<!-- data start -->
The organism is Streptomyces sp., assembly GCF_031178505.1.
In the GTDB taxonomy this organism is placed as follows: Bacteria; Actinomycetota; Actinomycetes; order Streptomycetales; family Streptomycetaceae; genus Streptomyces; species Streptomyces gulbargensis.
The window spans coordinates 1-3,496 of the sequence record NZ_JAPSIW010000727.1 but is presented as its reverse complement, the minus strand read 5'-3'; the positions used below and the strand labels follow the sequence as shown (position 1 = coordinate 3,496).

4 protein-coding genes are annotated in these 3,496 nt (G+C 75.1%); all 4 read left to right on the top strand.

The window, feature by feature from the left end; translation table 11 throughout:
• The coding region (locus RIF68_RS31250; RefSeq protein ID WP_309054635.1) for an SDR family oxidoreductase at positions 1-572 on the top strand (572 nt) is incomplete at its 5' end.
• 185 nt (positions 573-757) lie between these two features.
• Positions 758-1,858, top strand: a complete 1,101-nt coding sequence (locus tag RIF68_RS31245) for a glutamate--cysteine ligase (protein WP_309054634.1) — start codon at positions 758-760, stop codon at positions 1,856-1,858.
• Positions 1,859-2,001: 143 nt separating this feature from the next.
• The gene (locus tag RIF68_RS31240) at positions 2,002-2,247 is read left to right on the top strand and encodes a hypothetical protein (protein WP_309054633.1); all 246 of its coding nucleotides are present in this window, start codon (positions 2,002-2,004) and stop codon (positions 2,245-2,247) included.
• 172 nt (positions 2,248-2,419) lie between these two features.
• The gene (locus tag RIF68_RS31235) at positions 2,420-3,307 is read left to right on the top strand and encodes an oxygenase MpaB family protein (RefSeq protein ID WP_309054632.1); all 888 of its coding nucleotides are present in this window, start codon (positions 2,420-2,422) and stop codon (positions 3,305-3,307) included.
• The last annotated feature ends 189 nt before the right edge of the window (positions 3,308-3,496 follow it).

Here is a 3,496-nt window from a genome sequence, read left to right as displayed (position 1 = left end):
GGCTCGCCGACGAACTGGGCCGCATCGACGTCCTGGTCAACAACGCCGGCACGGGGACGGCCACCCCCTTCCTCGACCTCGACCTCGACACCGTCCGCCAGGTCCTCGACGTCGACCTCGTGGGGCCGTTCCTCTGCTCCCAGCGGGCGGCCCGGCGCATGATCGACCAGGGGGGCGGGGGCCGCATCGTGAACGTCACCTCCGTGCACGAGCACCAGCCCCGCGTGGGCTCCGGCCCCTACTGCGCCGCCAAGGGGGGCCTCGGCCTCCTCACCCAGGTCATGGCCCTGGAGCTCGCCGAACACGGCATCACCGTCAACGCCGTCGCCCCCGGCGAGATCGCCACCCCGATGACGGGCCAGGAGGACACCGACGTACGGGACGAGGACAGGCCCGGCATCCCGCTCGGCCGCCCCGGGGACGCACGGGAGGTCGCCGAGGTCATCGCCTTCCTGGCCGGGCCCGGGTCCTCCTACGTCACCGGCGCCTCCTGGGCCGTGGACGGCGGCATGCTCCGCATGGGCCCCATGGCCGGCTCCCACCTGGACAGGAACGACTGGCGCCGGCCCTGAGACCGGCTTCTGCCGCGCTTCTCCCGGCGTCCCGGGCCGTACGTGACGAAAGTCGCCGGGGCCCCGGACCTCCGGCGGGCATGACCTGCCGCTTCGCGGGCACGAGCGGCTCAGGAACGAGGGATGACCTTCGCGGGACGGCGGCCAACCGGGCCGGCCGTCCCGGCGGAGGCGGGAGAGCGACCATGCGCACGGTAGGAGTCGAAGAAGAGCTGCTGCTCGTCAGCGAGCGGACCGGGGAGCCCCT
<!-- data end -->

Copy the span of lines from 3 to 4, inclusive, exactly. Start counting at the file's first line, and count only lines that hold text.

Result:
The window spans coordinates 1-3,496 of the sequence record NZ_JAPSIW010000727.1 but is presented as its reverse complement, the minus strand read 5'-3'; the positions used below and the strand labels follow the sequence as shown (position 1 = coordinate 3,496).

4 protein-coding genes are annotated in these 3,496 nt (G+C 75.1%); all 4 read left to right on the top strand.